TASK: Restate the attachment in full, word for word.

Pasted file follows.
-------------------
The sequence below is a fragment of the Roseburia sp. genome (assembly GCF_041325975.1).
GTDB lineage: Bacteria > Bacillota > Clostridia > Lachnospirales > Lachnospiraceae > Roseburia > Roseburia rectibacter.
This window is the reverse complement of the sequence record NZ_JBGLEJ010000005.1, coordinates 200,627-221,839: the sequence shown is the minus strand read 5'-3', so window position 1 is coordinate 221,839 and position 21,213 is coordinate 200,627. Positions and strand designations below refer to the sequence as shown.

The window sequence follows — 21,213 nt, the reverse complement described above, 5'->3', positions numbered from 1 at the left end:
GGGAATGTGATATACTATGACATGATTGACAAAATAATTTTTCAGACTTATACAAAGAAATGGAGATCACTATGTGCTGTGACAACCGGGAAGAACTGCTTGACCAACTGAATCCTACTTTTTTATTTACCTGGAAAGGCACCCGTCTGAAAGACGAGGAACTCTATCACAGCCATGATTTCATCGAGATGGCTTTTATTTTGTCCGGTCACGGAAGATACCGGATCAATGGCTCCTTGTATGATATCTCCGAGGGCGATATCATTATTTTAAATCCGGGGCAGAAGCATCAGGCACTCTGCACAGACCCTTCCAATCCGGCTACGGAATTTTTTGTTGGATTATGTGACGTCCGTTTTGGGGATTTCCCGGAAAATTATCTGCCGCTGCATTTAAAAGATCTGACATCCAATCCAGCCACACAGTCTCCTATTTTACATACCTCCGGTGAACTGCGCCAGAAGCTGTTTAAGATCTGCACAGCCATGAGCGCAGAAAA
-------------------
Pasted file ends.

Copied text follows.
The sequence below is a fragment of the Roseburia sp. genome (assembly GCF_041325975.1).
GTDB lineage: Bacteria > Bacillota > Clostridia > Lachnospirales > Lachnospiraceae > Roseburia > Roseburia rectibacter.
This window is the reverse complement of the sequence record NZ_JBGLEJ010000005.1, coordinates 200,627-221,839: the sequence shown is the minus strand read 5'-3', so window position 1 is coordinate 221,839 and position 21,213 is coordinate 200,627. Positions and strand designations below refer to the sequence as shown.

The window sequence follows — 21,213 nt, the reverse complement described above, 5'->3', positions numbered from 1 at the left end:
GGGAATGTGATATACTATGACATGATTGACAAAATAATTTTTCAGACTTATACAAAGAAATGGAGATCACTATGTGCTGTGACAACCGGGAAGAACTGCTTGACCAACTGAATCCTACTTTTTTATTTACCTGGAAAGGCACCCGTCTGAAAGACGAGGAACTCTATCACAGCCATGATTTCATCGAGATGGCTTTTATTTTGTCCGGTCACGGAAGATACCGGATCAATGGCTCCTTGTATGATATCTCCGAGGGCGATATCATTATTTTAAATCCGGGGCAGAAGCATCAGGCACTCTGCACAGACCCTTCCAATCCGGCTACGGAATTTTTTGTTGGATTATGTGACGTCCGTTTTGGGGATTTCCCGGAAAATTATCTGCCGCTGCATTTAAAAGATCTGACATCCAATCCAGCCACACAGTCTCCTATTTTACATACCTCCGGTGAACTGCGCCAGAAGCTGTTTAAGATCTGCACAGCCATGAGCGCAGAAAA